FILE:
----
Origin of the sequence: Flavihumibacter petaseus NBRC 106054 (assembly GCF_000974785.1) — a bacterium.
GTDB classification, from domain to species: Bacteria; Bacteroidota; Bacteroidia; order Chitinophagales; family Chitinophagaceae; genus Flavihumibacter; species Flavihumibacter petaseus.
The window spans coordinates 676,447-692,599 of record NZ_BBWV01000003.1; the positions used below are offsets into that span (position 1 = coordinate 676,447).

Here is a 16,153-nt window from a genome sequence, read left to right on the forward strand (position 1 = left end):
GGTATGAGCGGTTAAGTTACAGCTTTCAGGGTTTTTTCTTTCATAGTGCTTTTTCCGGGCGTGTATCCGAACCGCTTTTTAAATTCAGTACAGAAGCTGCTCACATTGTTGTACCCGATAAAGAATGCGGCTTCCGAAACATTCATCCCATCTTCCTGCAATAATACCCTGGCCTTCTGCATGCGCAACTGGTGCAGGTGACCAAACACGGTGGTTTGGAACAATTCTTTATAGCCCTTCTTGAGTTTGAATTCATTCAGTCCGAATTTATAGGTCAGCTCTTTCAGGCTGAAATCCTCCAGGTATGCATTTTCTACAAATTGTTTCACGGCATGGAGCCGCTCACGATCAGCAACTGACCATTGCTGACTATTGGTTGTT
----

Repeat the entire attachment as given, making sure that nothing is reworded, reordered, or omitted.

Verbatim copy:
Origin of the sequence: Flavihumibacter petaseus NBRC 106054 (assembly GCF_000974785.1) — a bacterium.
GTDB classification, from domain to species: Bacteria; Bacteroidota; Bacteroidia; order Chitinophagales; family Chitinophagaceae; genus Flavihumibacter; species Flavihumibacter petaseus.
The window spans coordinates 676,447-692,599 of record NZ_BBWV01000003.1; the positions used below are offsets into that span (position 1 = coordinate 676,447).

Here is a 16,153-nt window from a genome sequence, read left to right on the forward strand (position 1 = left end):
GGTATGAGCGGTTAAGTTACAGCTTTCAGGGTTTTTTCTTTCATAGTGCTTTTTCCGGGCGTGTATCCGAACCGCTTTTTAAATTCAGTACAGAAGCTGCTCACATTGTTGTACCCGATAAAGAATGCGGCTTCCGAAACATTCATCCCATCTTCCTGCAATAATACCCTGGCCTTCTGCATGCGCAACTGGTGCAGGTGACCAAACACGGTGGTTTGGAACAATTCTTTATAGCCCTTCTTGAGTTTGAATTCATTCAGTCCGAATTTATAGGTCAGCTCTTTCAGGCTGAAATCCTCCAGGTATGCATTTTCTACAAATTGTTTCACGGCATGGAGCCGCTCACGATCAGCAACTGACCATTGCTGACTATTGGTTGTT